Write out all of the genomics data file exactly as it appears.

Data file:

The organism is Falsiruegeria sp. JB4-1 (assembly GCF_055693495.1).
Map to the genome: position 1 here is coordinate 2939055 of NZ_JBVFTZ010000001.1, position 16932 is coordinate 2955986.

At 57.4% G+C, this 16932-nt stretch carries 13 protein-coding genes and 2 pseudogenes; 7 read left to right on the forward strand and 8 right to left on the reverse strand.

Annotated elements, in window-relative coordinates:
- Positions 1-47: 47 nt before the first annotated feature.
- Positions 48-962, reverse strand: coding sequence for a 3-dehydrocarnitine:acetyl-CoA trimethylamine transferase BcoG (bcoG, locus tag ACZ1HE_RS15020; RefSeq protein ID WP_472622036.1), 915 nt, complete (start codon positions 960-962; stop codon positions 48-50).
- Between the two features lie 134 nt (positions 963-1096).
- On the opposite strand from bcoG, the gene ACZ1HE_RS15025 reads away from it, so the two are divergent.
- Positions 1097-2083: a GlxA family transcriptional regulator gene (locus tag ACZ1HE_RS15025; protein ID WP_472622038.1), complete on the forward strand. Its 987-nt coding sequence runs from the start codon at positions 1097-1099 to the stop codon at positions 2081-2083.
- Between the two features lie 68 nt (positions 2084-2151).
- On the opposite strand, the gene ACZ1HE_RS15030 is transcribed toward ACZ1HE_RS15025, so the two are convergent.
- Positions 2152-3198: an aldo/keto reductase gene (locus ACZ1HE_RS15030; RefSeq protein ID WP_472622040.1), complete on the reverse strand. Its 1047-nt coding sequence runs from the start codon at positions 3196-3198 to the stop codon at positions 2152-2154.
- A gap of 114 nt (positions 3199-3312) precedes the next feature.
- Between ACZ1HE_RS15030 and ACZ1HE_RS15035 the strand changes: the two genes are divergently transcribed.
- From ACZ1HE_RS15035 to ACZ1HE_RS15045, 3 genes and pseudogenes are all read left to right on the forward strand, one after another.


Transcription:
The organism is Falsiruegeria sp. JB4-1 (assembly GCF_055693495.1).
Map to the genome: position 1 here is coordinate 2939055 of NZ_JBVFTZ010000001.1, position 16932 is coordinate 2955986.

At 57.4% G+C, this 16932-nt stretch carries 13 protein-coding genes and 2 pseudogenes; 7 read left to right on the forward strand and 8 right to left on the reverse strand.

Annotated elements, in window-relative coordinates:
- Positions 1-47: 47 nt before the first annotated feature.
- Positions 48-962, reverse strand: coding sequence for a 3-dehydrocarnitine:acetyl-CoA trimethylamine transferase BcoG (bcoG, locus tag ACZ1HE_RS15020; RefSeq protein ID WP_472622036.1), 915 nt, complete (start codon positions 960-962; stop codon positions 48-50).
- Between the two features lie 134 nt (positions 963-1096).
- On the opposite strand from bcoG, the gene ACZ1HE_RS15025 reads away from it, so the two are divergent.
- Positions 1097-2083: a GlxA family transcriptional regulator gene (locus tag ACZ1HE_RS15025; protein ID WP_472622038.1), complete on the forward strand. Its 987-nt coding sequence runs from the start codon at positions 1097-1099 to the stop codon at positions 2081-2083.
- Between the two features lie 68 nt (positions 2084-2151).
- On the opposite strand, the gene ACZ1HE_RS15030 is transcribed toward ACZ1HE_RS15025, so the two are convergent.
- Positions 2152-3198: an aldo/keto reductase gene (locus ACZ1HE_RS15030; RefSeq protein ID WP_472622040.1), complete on the reverse strand. Its 1047-nt coding sequence runs from the start codon at positions 3196-3198 to the stop codon at positions 2152-2154.
- A gap of 114 nt (positions 3199-3312) precedes the next feature.
- Between ACZ1HE_RS15030 and ACZ1HE_RS15035 the strand changes: the two genes are divergently transcribed.
- From ACZ1HE_RS15035 to ACZ1HE_RS15045, 3 genes and pseudogenes are all read left to right on the forward strand, one after another.